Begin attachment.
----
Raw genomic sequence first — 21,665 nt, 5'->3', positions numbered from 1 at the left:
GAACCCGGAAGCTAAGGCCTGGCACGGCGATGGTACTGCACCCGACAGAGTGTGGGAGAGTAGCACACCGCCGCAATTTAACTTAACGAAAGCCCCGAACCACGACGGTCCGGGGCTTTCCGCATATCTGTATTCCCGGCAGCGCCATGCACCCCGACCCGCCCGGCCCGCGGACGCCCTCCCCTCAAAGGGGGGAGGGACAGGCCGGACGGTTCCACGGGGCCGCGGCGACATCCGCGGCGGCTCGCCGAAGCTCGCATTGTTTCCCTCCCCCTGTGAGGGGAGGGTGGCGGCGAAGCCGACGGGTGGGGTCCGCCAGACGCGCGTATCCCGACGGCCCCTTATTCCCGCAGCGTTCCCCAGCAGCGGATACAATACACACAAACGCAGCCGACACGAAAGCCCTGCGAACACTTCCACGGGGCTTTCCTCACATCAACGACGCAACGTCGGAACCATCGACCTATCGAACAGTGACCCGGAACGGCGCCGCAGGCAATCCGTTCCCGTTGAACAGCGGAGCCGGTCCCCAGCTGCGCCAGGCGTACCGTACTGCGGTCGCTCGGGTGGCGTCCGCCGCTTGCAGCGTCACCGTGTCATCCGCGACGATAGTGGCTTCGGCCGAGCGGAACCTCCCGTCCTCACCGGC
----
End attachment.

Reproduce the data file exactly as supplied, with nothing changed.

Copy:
Raw genomic sequence first — 21,665 nt, 5'->3', positions numbered from 1 at the left:
GAACCCGGAAGCTAAGGCCTGGCACGGCGATGGTACTGCACCCGACAGAGTGTGGGAGAGTAGCACACCGCCGCAATTTAACTTAACGAAAGCCCCGAACCACGACGGTCCGGGGCTTTCCGCATATCTGTATTCCCGGCAGCGCCATGCACCCCGACCCGCCCGGCCCGCGGACGCCCTCCCCTCAAAGGGGGGAGGGACAGGCCGGACGGTTCCACGGGGCCGCGGCGACATCCGCGGCGGCTCGCCGAAGCTCGCATTGTTTCCCTCCCCCTGTGAGGGGAGGGTGGCGGCGAAGCCGACGGGTGGGGTCCGCCAGACGCGCGTATCCCGACGGCCCCTTATTCCCGCAGCGTTCCCCAGCAGCGGATACAATACACACAAACGCAGCCGACACGAAAGCCCTGCGAACACTTCCACGGGGCTTTCCTCACATCAACGACGCAACGTCGGAACCATCGACCTATCGAACAGTGACCCGGAACGGCGCCGCAGGCAATCCGTTCCCGTTGAACAGCGGAGCCGGTCCCCAGCTGCGCCAGGCGTACCGTACTGCGGTCGCTCGGGTGGCGTCCGCCGCTTGCAGCGTCACCGTGTCATCCGCGACGATAGTGGCTTCGGCCGAGCGGAACCTCCCGTCCTCACCGGC